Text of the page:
Valentine’s Day is long gone, but filmmaker Harish Vyas is all set to rekindle that long lost flame of love and longing in desi style in ‘Angrezi Mein Kehte Hain‘ (AMKH); the film is set to hit the theatres this Friday. Set in Varanasi, the film boasts of real-life characters and offers a sneak peek into the intimate lives of three couples one can relate to, especially for those who are or have ever been in love, and that romance is ageless, not just for the youth. The film features Sanjay Mishra as Yashwant in a romantic lead for the first time in his career with Ekavali Khanna playing his wife, Kiran. The other actors, who are ready to make the audience fall in love with the idea of being in love include Anshuman Jha, Shivani Raghuvanshi, Brijendra Kala and Pankaj Tripathi.
Subtle, yet complex
Apart from the cast and its slice of life story, it is the female protagonist Khanna whose full-length appearance lends a distinctive charm to the film. “It is a lead role in AMKH, but there have been films where I have played the lead, but maybe not with a lengthy on-screen appearance like in Arvind Swamy-starrer Dear Dad. But more than the length of roles, I have taken up parts for the creative satisfaction that comes along with such characters,” says Khanna, who has a great body of work when it comes to regional cinema, especially Bangla.
But more than anything, she tells that AMKH is one film to transport people to the intimate world of its reel characters, and that’s what makes it special. “There’s ample chemistry between the couple, but still not explicitly visible; it is subtle, yet complex. They have been married for 24 years, but not in the love like any other lover, but still there’s a lot of purity in their kind of love,” she says on playing Kiran in AMKH.
Art of craft
The actor, who is based in Kolkata, travels to Mumbai, the city of dreams, for work quite often, and thanks to writers, filmmakers for offering roles that have enriched her professional experience in more than one way. With a string of releases lined up after AMKH including cameos in Veere Di Wedding and Bioscopewala, she says, “I have a deep sense of belonging to the cinema, and I believe that acting has defined my identity.”
She refuses to be a prototype, and that is what works in her favour. Her innate desire to learn contributes to making her the actor that she is today. “There are better actors in Mumbai who are far more beautiful or more accessible than I am. But I am a sincere learner and unusual that got me work. I have been working on myself with dedication and devotion to honing the craft, becoming better with every film. I have to keep at it,” she says on her acting sense and sensibilities.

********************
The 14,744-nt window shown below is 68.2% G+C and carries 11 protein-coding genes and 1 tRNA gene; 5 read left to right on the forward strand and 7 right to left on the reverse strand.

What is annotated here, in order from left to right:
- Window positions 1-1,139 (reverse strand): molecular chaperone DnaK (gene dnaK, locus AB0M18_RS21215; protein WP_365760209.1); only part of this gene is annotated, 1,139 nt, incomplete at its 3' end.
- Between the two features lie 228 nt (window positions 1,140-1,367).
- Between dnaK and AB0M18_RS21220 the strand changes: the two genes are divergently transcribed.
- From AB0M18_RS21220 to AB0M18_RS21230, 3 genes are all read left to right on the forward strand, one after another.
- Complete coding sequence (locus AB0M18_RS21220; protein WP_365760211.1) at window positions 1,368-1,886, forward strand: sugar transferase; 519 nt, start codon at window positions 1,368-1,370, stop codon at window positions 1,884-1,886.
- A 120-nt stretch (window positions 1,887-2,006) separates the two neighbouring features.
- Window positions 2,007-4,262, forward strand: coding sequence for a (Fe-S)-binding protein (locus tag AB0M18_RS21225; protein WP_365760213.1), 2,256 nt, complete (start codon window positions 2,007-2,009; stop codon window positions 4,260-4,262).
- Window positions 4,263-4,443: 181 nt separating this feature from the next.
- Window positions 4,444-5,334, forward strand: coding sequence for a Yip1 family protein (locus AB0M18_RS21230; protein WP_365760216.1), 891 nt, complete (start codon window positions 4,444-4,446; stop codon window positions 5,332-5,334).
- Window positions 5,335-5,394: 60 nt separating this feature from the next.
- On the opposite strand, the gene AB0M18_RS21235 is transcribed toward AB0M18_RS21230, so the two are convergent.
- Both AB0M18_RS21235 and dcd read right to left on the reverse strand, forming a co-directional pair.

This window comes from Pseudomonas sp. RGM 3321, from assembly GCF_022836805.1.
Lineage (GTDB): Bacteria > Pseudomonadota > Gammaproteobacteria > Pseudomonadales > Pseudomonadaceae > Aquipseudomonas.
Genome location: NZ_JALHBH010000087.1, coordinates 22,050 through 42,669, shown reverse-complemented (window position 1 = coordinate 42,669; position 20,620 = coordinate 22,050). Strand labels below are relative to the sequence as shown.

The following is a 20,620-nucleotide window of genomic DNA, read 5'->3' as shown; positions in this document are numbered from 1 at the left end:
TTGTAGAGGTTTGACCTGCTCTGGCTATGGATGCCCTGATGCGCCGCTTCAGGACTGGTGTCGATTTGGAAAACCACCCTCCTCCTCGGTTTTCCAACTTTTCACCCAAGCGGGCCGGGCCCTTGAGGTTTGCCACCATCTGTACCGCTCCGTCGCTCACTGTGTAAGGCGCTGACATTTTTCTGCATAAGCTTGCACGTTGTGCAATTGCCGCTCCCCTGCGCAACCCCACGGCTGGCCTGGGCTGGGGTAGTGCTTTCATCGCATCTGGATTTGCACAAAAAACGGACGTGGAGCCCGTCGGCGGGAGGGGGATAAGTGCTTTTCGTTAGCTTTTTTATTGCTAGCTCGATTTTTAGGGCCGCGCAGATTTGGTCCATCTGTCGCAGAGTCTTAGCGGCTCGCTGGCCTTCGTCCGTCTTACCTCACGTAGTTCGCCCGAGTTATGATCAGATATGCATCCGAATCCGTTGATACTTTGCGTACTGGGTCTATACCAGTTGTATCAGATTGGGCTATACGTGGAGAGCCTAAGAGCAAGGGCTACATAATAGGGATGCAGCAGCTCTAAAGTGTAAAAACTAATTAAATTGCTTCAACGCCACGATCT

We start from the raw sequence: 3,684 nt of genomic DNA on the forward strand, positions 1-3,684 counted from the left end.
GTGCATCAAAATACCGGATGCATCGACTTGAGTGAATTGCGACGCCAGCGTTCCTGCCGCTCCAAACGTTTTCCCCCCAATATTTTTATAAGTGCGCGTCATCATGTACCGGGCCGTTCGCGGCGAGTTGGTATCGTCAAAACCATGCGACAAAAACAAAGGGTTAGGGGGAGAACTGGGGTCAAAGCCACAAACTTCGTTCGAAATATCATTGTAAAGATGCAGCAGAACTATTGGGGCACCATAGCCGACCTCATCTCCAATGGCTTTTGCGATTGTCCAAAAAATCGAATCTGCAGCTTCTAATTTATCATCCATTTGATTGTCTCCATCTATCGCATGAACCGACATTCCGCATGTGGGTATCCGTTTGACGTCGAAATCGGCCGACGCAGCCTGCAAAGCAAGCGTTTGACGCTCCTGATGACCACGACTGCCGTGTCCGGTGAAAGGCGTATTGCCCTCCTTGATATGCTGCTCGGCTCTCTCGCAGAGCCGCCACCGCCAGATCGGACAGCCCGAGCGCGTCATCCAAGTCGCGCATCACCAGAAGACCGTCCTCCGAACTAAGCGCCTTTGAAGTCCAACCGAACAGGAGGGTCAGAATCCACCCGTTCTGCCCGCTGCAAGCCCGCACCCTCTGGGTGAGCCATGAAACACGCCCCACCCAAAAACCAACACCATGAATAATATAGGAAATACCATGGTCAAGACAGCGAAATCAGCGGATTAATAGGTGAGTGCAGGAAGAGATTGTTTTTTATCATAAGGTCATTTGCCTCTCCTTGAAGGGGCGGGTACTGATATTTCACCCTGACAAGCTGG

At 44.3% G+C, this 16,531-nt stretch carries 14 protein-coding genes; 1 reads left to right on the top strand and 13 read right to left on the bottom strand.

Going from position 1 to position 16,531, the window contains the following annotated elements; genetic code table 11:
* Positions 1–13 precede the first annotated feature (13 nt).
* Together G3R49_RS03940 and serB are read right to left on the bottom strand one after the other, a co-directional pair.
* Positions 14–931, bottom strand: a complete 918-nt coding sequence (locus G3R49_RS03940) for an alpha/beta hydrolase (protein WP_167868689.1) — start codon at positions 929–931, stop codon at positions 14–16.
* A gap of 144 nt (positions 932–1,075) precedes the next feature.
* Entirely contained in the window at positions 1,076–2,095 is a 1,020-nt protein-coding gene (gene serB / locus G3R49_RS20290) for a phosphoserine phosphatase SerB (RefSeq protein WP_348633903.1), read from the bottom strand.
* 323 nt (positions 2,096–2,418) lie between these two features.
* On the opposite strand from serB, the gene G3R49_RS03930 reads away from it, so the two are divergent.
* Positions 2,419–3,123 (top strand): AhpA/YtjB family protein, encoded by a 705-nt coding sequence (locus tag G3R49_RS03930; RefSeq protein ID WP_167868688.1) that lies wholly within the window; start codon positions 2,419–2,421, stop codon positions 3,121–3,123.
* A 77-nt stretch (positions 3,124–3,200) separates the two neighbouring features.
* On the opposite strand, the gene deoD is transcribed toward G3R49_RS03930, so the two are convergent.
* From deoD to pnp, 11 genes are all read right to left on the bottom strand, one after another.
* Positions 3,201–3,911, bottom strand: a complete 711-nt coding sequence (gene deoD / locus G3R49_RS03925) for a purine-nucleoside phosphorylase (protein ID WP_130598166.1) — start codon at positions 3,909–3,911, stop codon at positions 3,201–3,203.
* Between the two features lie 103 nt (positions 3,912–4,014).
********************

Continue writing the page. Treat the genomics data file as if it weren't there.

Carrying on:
Act it right
Essaying each part that comes her way with utmost honesty, be it commercial cinema, or parallel cinema, she says, “If there’s honesty in any form of art, one will leave a mark, and create an everlasting impression in the heart and minds of the audience.”
In the run-up to the lead in AMKH, she’s played cameos or roles that were important for the films, but not long ones, but she took them up for the experience that came along. “As an actor, it is my privilege to be a part of such a diverse range, each kind of cinema is like attending a masterclass. I have learned so much from people with whom I have worked so far, and all that has contributed to making me a better actor,” she quips.
The fire in her belly is fuelled by the immense responsibility that comes along. “Essaying a reel character, and bringing a writer’s vision come to life on screen is a big challenge. As an actor, I can transform from an X in one film to Y in another, and that’s my job. It is demanding, and that is what gives me an adrenaline rush,” she adds.
A fan of Gulzar, Basu Chatterjee and Hrishikesh Mukherjee’s kind of cinema, she says, “These filmmakers could engage, involve and entertain the audience. Their works are evergreen and everlasting. Their films are watched with the same enthusiasm even today. The story, characters, dialogues have stayed on with the audience long after the film left theatres, and that’s the power of cinema in the truest form.”
The actor, who has shared screen space with Adil Hussain in What Will People Say, that has been a favourite in the festival circuit, and acted in a Hollywood film The Field by Rohit Karn
Batra wants to stay put in cinema. “I am attracted to this medium. If Indian television grows up, I will embrace it with open arms. I know well that television is a powerful medium and will pay me more too, but it will leave me uncomfortable, and I am not willing to be uncomfortable. In cinema, it is the challenge that comes with every role that I yearn for more to keep myself moving and pacing ahead,” says the actor, who is trying, learning and striving every moment, and happy, proud and inspired to be doing what she is doing.